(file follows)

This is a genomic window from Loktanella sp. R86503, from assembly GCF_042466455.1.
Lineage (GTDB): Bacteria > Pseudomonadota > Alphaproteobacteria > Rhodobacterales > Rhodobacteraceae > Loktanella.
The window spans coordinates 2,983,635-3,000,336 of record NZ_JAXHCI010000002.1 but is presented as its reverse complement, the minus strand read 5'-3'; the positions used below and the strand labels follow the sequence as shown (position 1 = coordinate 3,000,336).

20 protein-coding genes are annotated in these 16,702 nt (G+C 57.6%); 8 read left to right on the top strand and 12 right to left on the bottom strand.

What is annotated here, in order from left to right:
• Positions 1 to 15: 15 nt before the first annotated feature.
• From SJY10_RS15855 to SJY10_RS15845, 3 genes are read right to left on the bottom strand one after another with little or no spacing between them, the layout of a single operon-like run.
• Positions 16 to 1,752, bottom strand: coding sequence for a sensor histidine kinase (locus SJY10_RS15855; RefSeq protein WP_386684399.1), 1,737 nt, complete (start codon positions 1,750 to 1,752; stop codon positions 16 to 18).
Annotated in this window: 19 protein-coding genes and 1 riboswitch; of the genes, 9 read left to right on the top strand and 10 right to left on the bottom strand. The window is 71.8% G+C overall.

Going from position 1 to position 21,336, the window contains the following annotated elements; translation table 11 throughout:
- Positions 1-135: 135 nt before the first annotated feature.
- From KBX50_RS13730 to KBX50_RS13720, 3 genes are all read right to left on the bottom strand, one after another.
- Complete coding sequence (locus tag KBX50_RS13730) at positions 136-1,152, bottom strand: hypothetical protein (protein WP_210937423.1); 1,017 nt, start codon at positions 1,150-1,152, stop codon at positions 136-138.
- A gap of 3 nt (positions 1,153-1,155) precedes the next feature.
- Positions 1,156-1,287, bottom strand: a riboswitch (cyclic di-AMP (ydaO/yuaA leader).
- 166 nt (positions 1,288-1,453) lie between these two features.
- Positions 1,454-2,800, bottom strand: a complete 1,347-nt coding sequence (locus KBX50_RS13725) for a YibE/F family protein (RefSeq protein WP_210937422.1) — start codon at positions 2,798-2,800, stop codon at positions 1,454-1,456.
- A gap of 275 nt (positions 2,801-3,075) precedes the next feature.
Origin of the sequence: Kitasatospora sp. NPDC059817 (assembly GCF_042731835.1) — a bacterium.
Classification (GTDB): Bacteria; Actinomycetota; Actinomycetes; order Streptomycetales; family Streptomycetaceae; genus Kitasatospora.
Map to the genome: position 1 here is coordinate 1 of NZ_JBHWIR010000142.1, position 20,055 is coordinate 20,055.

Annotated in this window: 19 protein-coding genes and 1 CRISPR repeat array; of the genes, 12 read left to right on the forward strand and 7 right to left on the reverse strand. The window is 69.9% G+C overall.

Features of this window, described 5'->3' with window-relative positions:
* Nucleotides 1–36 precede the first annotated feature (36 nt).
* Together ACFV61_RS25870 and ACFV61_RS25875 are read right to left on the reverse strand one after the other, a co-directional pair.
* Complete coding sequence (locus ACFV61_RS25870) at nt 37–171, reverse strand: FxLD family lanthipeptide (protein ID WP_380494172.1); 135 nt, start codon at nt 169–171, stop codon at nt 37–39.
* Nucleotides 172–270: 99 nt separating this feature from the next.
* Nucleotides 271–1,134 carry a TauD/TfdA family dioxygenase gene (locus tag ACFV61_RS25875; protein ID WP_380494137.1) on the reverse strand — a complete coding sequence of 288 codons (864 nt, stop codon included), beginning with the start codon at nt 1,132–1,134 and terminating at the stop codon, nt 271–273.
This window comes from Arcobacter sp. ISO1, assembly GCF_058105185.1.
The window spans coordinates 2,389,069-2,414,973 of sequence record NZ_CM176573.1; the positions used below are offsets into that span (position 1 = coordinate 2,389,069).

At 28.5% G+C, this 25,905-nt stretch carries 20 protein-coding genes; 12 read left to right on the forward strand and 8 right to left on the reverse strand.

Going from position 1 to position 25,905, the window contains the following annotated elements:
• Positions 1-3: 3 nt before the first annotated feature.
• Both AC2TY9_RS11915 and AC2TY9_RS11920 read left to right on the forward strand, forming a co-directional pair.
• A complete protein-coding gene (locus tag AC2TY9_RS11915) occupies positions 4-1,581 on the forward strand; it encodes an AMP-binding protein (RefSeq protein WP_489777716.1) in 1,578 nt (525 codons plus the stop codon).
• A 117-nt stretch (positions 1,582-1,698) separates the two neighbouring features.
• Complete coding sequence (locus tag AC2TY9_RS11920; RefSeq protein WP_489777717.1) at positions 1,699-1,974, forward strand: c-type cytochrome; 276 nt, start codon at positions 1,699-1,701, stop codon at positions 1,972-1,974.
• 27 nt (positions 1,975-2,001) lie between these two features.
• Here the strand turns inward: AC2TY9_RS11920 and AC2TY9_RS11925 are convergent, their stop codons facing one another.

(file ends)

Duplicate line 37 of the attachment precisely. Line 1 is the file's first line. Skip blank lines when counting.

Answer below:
• Complete coding sequence (locus tag AC2TY9_RS11920; RefSeq protein WP_489777717.1) at positions 1,699-1,974, forward strand: c-type cytochrome; 276 nt, start codon at positions 1,699-1,701, stop codon at positions 1,972-1,974.